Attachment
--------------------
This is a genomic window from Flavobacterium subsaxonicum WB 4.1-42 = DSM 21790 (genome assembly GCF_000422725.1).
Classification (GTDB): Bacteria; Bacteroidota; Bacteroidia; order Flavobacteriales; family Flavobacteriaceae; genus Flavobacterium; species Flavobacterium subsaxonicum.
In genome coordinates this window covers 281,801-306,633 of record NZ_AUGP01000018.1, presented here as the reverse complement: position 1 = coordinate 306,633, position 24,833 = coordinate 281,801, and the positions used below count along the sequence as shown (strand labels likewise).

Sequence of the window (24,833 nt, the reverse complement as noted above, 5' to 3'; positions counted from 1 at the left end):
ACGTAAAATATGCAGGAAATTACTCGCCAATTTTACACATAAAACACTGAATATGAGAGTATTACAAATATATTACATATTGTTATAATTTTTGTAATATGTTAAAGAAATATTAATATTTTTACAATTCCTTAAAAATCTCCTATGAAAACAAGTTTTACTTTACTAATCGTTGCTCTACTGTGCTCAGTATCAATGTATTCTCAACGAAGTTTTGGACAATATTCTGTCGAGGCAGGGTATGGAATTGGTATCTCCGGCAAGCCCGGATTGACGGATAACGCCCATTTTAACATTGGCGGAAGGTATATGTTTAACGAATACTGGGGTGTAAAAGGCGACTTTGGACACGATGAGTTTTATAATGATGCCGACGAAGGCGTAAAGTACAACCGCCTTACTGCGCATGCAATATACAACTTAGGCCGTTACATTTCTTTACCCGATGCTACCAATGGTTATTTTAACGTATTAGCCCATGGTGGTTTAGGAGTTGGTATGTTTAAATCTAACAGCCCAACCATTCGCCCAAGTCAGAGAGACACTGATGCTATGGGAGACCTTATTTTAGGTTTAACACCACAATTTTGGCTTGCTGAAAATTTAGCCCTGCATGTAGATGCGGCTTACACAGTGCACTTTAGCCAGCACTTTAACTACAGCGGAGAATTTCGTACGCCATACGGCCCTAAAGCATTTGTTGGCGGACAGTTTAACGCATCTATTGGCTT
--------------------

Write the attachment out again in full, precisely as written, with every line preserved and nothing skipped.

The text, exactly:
This is a genomic window from Flavobacterium subsaxonicum WB 4.1-42 = DSM 21790 (genome assembly GCF_000422725.1).
Classification (GTDB): Bacteria; Bacteroidota; Bacteroidia; order Flavobacteriales; family Flavobacteriaceae; genus Flavobacterium; species Flavobacterium subsaxonicum.
In genome coordinates this window covers 281,801-306,633 of record NZ_AUGP01000018.1, presented here as the reverse complement: position 1 = coordinate 306,633, position 24,833 = coordinate 281,801, and the positions used below count along the sequence as shown (strand labels likewise).

Sequence of the window (24,833 nt, the reverse complement as noted above, 5' to 3'; positions counted from 1 at the left end):
ACGTAAAATATGCAGGAAATTACTCGCCAATTTTACACATAAAACACTGAATATGAGAGTATTACAAATATATTACATATTGTTATAATTTTTGTAATATGTTAAAGAAATATTAATATTTTTACAATTCCTTAAAAATCTCCTATGAAAACAAGTTTTACTTTACTAATCGTTGCTCTACTGTGCTCAGTATCAATGTATTCTCAACGAAGTTTTGGACAATATTCTGTCGAGGCAGGGTATGGAATTGGTATCTCCGGCAAGCCCGGATTGACGGATAACGCCCATTTTAACATTGGCGGAAGGTATATGTTTAACGAATACTGGGGTGTAAAAGGCGACTTTGGACACGATGAGTTTTATAATGATGCCGACGAAGGCGTAAAGTACAACCGCCTTACTGCGCATGCAATATACAACTTAGGCCGTTACATTTCTTTACCCGATGCTACCAATGGTTATTTTAACGTATTAGCCCATGGTGGTTTAGGAGTTGGTATGTTTAAATCTAACAGCCCAACCATTCGCCCAAGTCAGAGAGACACTGATGCTATGGGAGACCTTATTTTAGGTTTAACACCACAATTTTGGCTTGCTGAAAATTTAGCCCTGCATGTAGATGCGGCTTACACAGTGCACTTTAGCCAGCACTTTAACTACAGCGGAGAATTTCGTACGCCATACGGCCCTAAAGCATTTGTTGGCGGACAGTTTAACGCATCTATTGGCTT